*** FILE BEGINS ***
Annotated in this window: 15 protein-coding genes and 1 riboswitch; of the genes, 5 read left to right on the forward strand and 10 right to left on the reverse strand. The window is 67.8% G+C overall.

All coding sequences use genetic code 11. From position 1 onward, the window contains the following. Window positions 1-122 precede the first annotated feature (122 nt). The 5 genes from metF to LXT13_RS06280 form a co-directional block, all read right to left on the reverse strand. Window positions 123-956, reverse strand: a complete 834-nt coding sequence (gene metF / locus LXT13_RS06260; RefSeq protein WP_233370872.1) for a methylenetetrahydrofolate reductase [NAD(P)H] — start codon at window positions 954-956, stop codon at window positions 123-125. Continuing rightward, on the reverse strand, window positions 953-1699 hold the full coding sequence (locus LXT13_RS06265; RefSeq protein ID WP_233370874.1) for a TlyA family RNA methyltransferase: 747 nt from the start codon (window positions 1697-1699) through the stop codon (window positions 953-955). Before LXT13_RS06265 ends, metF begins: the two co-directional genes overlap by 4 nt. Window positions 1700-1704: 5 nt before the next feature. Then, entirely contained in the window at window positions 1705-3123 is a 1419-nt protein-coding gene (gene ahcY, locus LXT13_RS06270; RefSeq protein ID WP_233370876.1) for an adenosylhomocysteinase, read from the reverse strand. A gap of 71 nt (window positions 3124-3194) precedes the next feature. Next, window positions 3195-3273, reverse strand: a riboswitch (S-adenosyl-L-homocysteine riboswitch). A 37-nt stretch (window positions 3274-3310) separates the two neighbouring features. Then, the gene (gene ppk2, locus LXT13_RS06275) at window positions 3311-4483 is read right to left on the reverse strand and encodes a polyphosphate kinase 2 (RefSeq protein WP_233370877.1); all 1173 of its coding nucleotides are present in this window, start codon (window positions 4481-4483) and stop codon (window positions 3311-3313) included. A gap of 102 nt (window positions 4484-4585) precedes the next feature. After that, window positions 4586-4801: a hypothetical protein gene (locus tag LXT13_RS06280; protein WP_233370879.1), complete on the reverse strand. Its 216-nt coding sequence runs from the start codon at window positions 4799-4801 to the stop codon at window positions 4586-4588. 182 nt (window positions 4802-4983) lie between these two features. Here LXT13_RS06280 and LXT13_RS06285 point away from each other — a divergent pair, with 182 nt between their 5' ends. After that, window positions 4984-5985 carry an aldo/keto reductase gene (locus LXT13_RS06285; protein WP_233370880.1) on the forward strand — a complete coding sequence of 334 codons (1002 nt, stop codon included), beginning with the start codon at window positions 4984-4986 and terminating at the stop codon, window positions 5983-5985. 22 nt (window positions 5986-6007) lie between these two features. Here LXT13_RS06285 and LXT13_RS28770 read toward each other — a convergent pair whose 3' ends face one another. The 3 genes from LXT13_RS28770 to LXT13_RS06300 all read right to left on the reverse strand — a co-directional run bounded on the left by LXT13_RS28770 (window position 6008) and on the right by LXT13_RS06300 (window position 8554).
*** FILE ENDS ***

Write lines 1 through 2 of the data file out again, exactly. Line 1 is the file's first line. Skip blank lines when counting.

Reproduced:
Annotated in this window: 15 protein-coding genes and 1 riboswitch; of the genes, 5 read left to right on the forward strand and 10 right to left on the reverse strand. The window is 67.8% G+C overall.

All coding sequences use genetic code 11. From position 1 onward, the window contains the following. Window positions 1-122 precede the first annotated feature (122 nt). The 5 genes from metF to LXT13_RS06280 form a co-directional block, all read right to left on the reverse strand. Window positions 123-956, reverse strand: a complete 834-nt coding sequence (gene metF / locus LXT13_RS06260; RefSeq protein WP_233370872.1) for a methylenetetrahydrofolate reductase [NAD(P)H] — start codon at window positions 954-956, stop codon at window positions 123-125. Continuing rightward, on the reverse strand, window positions 953-1699 hold the full coding sequence (locus LXT13_RS06265; RefSeq protein ID WP_233370874.1) for a TlyA family RNA methyltransferase: 747 nt from the start codon (window positions 1697-1699) through the stop codon (window positions 953-955). Before LXT13_RS06265 ends, metF begins: the two co-directional genes overlap by 4 nt. Window positions 1700-1704: 5 nt before the next feature. Then, entirely contained in the window at window positions 1705-3123 is a 1419-nt protein-coding gene (gene ahcY, locus LXT13_RS06270; RefSeq protein ID WP_233370876.1) for an adenosylhomocysteinase, read from the reverse strand. A gap of 71 nt (window positions 3124-3194) precedes the next feature. Next, window positions 3195-3273, reverse strand: a riboswitch (S-adenosyl-L-homocysteine riboswitch). A 37-nt stretch (window positions 3274-3310) separates the two neighbouring features. Then, the gene (gene ppk2, locus LXT13_RS06275) at window positions 3311-4483 is read right to left on the reverse strand and encodes a polyphosphate kinase 2 (RefSeq protein WP_233370877.1); all 1173 of its coding nucleotides are present in this window, start codon (window positions 4481-4483) and stop codon (window positions 3311-3313) included. A gap of 102 nt (window positions 4484-4585) precedes the next feature. After that, window positions 4586-4801: a hypothetical protein gene (locus tag LXT13_RS06280; protein WP_233370879.1), complete on the reverse strand. Its 216-nt coding sequence runs from the start codon at window positions 4799-4801 to the stop codon at window positions 4586-4588. 182 nt (window positions 4802-4983) lie between these two features. Here LXT13_RS06280 and LXT13_RS06285 point away from each other — a divergent pair, with 182 nt between their 5' ends. After that, window positions 4984-5985 carry an aldo/keto reductase gene (locus LXT13_RS06285; protein WP_233370880.1) on the forward strand — a complete coding sequence of 334 codons (1002 nt, stop codon included), beginning with the start codon at window positions 4984-4986 and terminating at the stop codon, window positions 5983-5985. 22 nt (window positions 5986-6007) lie between these two features. Here LXT13_RS06285 and LXT13_RS28770 read toward each other — a convergent pair whose 3' ends face one another. The 3 genes from LXT13_RS28770 to LXT13_RS06300 all read right to left on the reverse strand — a co-directional run bounded on the left by LXT13_RS28770 (window position 6008) and on the right by LXT13_RS06300 (window position 8554).